The Larches Guest House Norwich
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... thoughts you may have. Any contribution you feel inclined to offer about our experiences and the issues we have raised would be most welcome. For now we simply want to thank you for coming along on the journey with us.
And a final thought from David Whyte, the poet we have discovered along the wayside:
“What I have not seen
or failed to see
I leave as a gift."
... to the monsters.
...................rural life was inextricably linked with the habits of these capricious beasts. Occasionally, they were in docile mood, basking languidly on hills and rocks of a summer evening. At other times they caused havoc amongst the populace, mauling and devouring cattle and sheep and terrorising villages. The local dragon, it seems, was an essential feature of life in the old days.
Even when most of them had ...
... David and Steve standing hidden from one another but in our view, hold their dowsing rods, which react to the currents at precisely the same point. We may not have walked across them, but we feel their energy crossing the current in the water we are passing along.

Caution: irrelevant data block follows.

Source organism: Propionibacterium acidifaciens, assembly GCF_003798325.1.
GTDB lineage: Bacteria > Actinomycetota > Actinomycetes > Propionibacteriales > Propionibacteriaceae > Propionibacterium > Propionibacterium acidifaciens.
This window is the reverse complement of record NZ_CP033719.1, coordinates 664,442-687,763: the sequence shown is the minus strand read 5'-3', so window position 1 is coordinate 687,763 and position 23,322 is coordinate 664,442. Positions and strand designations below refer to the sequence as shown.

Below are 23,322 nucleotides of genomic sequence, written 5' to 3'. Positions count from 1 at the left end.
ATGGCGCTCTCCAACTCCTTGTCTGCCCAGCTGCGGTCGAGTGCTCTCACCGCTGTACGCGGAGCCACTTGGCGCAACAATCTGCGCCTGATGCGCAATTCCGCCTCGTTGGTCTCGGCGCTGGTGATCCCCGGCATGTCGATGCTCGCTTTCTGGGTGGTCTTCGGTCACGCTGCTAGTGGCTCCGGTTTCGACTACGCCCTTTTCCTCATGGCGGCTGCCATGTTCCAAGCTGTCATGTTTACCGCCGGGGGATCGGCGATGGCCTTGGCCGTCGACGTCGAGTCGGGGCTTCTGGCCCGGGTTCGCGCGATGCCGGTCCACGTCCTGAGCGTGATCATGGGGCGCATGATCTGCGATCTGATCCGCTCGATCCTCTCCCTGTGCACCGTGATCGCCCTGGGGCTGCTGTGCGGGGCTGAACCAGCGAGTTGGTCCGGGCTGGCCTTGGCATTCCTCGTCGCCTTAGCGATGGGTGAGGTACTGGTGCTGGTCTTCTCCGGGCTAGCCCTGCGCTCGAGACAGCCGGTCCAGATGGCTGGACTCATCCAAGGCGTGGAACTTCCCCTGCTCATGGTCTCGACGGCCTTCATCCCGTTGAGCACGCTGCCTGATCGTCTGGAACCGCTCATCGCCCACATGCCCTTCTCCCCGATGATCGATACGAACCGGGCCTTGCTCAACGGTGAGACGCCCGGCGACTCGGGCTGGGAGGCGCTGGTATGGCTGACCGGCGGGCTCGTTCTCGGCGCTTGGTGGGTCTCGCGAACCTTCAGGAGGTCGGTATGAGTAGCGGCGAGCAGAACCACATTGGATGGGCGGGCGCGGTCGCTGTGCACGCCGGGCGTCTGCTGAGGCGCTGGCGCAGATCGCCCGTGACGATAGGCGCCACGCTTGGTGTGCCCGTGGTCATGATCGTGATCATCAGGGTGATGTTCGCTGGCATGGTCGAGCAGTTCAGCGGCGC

Tying up the boat at its mooring at Somerleyton, our journey ends a short car ride away at Fritton. And so we are left to contemplate our last overnight stop on the Mary Michael Pilgrims Way.
... B..................... and blogging with the caffeine stimulation provided at the Costa coffee outlet.
By 10pm when we arrive back in our room we have the quiet satisfaction of knowing that our pilgrimage record is bang up to date. The only slight worry that I carry into my dreams is that after thirty hours of being balanced upon our hot towel rail and giving off a heady smell that is indescribable in its nauseous aroma, our shoes are still not ...
... by our side are higher than the road we walk along we find moderately confronting, but we press on regardless. We summon up the courage to take what looks to be a major off road bridleway to cut through to South Elmham Hall. When we see a small sign indicating it’s an ancient footpath called Debb’s Lane we take it as a good omen. Immediately we are thrown into the world of slippery, squelchy, and sodden. After ten weeks of walking it is hard to keep upright.